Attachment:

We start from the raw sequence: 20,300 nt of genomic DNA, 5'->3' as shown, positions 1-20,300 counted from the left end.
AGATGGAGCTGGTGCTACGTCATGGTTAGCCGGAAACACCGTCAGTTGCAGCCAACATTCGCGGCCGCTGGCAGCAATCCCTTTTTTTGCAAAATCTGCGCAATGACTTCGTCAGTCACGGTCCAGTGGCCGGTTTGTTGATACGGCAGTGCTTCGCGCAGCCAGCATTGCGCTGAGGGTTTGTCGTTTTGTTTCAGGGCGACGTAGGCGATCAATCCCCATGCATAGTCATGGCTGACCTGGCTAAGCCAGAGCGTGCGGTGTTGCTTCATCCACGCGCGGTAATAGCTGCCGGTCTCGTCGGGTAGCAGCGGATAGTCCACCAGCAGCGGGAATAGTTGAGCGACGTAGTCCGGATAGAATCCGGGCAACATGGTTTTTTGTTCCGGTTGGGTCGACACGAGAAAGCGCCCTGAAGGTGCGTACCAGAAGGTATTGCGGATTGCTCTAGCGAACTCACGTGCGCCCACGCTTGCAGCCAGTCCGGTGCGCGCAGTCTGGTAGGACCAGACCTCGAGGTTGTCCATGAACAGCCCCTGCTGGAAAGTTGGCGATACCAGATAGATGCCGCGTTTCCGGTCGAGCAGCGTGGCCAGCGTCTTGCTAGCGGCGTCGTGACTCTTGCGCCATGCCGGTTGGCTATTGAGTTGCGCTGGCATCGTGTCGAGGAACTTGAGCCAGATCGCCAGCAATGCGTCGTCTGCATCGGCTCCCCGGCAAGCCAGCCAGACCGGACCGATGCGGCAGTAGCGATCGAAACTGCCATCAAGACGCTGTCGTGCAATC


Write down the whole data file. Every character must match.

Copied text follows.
We start from the raw sequence: 20,300 nt of genomic DNA, 5'->3' as shown, positions 1-20,300 counted from the left end.
AGATGGAGCTGGTGCTACGTCATGGTTAGCCGGAAACACCGTCAGTTGCAGCCAACATTCGCGGCCGCTGGCAGCAATCCCTTTTTTTGCAAAATCTGCGCAATGACTTCGTCAGTCACGGTCCAGTGGCCGGTTTGTTGATACGGCAGTGCTTCGCGCAGCCAGCATTGCGCTGAGGGTTTGTCGTTTTGTTTCAGGGCGACGTAGGCGATCAATCCCCATGCATAGTCATGGCTGACCTGGCTAAGCCAGAGCGTGCGGTGTTGCTTCATCCACGCGCGGTAATAGCTGCCGGTCTCGTCGGGTAGCAGCGGATAGTCCACCAGCAGCGGGAATAGTTGAGCGACGTAGTCCGGATAGAATCCGGGCAACATGGTTTTTTGTTCCGGTTGGGTCGACACGAGAAAGCGCCCTGAAGGTGCGTACCAGAAGGTATTGCGGATTGCTCTAGCGAACTCACGTGCGCCCACGCTTGCAGCCAGTCCGGTGCGCGCAGTCTGGTAGGACCAGACCTCGAGGTTGTCCATGAACAGCCCCTGCTGGAAAGTTGGCGATACCAGATAGATGCCGCGTTTCCGGTCGAGCAGCGTGGCCAGCGTCTTGCTAGCGGCGTCGTGACTCTTGCGCCATGCCGGTTGGCTATTGAGTTGCGCTGGCATCGTGTCGAGGAACTTGAGCCAGATCGCCAGCAATGCGTCGTCTGCATCGGCTCCCCGGCAAGCCAGCCAGACCGGACCGATGCGGCAGTAGCGATCGAAACTGCCATCAAGACGCTGTCGTGCAATC